Home Elections Can we trust the polls this year?

Can we trust the polls this year?

by William Lofsky

In 2016, Hillary Clinton was predicted to win by a landslide over Donald Trump

Trump and Biden 2020 US election polls
President Trump and Joe Biden head-to-head (Gage Skidmore / Flickr).

Despite the polls unanimously predicting former vice-president Joe Biden will win this year’s presidential election, many are still hesitant to trust the pre-vote polling numbers after Hillary Clinton’s defeat in 2016. 

According to FiveThirty Eight, Biden has a 89 per cent chance of winning the 2020 presidential election as of Nov. 2, based on the most recent average pre-vote national polls. 

Clinton was predicted to win by a landslide against Donald Trump, who had no former political experience, but she lost — despite winning the popular vote by a margin of just over two percentage points. 

Robert Bothwell, a politics professor at the University of Toronto, says the results will never be perfect, even if pollsters have been trying to correct errors that were made in 2016.

“Though they correctly point out the national poll results for 2016 were correct — they just didn’t, and maybe couldn’t, predict less than a one per cent difference in crucial states: (Pennsylvania), Wisconsin and Michigan, plus Florida — all right around one per cent or less,” said Bothwell. “No poll ever devised can account for or predict 25,000 votes here, 30,000 votes there, or the 77,000 in the three ‘Blue Wall’ states.” 

Daniel Rubenson, a politics professor at Ryerson and polling expert, believes that Joe Biden will win this year’s election.

“If I were to bet, I would put money on Biden winning,” said Rubenson. “Many things are similar to 2016 but more things set this year apart. The massive economic upheaval as a result of the pandemic is a huge factor in how the election will go and incumbent presidents simply do not do well when the economy does anywhere near this badly.” 

Approximately two-thirds of the states have voted exactly the same way for the past five presidential elections, according to Rubenson. As a result, tons of money and attention get poured into the swing states — Florida, Georgia, Arizona, Michigan, Minnesota, North Carolina, Pennsylvania and Wisconsin.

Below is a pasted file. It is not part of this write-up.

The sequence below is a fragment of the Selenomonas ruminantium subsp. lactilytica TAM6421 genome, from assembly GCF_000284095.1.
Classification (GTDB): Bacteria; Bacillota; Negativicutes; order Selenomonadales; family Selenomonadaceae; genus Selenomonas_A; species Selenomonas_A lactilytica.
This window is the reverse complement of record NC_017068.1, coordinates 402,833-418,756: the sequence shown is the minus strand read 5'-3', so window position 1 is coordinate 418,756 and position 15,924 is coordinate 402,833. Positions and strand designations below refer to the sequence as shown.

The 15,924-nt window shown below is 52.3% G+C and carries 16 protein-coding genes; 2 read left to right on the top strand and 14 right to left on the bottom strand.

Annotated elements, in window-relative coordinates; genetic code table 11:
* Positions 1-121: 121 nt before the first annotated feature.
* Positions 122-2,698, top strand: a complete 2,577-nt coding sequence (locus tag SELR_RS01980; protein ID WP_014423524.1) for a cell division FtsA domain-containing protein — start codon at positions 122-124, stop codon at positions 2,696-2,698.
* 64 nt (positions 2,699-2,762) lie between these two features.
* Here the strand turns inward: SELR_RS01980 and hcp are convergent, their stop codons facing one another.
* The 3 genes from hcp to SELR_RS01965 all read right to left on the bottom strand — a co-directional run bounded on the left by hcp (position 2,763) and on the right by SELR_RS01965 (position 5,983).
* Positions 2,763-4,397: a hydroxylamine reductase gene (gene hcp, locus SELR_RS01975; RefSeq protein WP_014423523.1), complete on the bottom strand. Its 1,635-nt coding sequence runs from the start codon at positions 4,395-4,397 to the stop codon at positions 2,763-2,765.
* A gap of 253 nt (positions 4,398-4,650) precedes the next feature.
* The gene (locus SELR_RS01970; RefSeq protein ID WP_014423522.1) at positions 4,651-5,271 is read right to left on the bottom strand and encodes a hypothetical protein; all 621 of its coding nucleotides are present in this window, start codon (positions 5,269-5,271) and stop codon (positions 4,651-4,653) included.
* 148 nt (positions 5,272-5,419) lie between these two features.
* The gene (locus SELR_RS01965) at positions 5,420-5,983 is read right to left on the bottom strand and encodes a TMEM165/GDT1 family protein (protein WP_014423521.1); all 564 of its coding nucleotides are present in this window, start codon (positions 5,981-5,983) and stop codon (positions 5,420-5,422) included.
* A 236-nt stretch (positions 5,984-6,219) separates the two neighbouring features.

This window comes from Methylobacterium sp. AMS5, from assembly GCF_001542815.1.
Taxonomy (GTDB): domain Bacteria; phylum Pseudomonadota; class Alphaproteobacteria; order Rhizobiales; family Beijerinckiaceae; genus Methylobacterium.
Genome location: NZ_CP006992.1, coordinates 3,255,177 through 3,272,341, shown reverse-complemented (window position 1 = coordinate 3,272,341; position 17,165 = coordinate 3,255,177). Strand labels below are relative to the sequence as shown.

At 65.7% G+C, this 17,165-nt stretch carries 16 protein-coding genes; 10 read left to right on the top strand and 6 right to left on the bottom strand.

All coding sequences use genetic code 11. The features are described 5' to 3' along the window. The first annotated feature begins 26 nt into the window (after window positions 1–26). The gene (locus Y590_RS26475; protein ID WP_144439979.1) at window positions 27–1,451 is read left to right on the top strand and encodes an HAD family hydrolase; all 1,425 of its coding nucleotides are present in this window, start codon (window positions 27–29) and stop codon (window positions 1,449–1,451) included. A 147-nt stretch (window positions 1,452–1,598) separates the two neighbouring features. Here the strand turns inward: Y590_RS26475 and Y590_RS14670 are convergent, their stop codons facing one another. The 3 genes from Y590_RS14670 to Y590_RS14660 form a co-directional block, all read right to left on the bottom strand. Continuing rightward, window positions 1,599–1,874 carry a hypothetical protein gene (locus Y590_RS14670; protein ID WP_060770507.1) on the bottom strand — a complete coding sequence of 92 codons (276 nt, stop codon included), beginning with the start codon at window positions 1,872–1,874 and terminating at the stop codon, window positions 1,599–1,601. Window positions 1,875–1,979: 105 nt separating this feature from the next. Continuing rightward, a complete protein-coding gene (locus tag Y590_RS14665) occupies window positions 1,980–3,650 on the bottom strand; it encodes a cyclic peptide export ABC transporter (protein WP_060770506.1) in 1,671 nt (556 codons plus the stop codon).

Rubenson claims data is not generally deceptive in polls and people tend to focus too much on who is ahead in the race.

 “What should matter is the policies and platforms of the candidates,” said Rubenson. “This focus on who is ahead leads to another problem, that people (including journalists) tend to think that any difference shown in a poll is real. It is not. There is error in every poll.” 

On a recent episode of Don Lemon’s podcast on CNN, “Silence is Not an Option,” voter prediction specialist Josh Levin spoke about voter suppression and the barriers presented to people of colour in Texas. 

“What’s really been on everybody’s mind, especially in the last few weeks, is, ‘Are there people intimidating or harassing voters outside of the polling location?’ And in Texas this is really tricky because we allow people to carry guns,” said Levin. “People of colour who are in these lines for hours on end understand that this is voter suppression. This is the system the way it’s intended to exist — to try to intimidate people from voting.” 

According to WTTW News, Felicia Davis, president and CEO of Chicago Foundation for Women, believes that misinformation campaigns will be some of the biggest voter suppression techniques used this year. 

“The misinformation around how one can safely vote in the era of COVID and around vote-by-mail, I think those tactics to suppress votes are the No. 1 threat right now,” said Davis.

This year marks the first presidential election where Black women, often considered the backbone of the Democratic party, have the opportunity to vote in a Black woman as vice-president. 

“Black women have historically gone to the polls in the highest numbers, and they bring with them their family members and their communities,” said Davis. “To have on the ticket a Black woman with her intersectional self in the second highest office in the country is really monumental, and you can feel it.”

This article may have been created with the use of AI software such as Google Docs, Grammarly, and/or Otter.ai for transcription.

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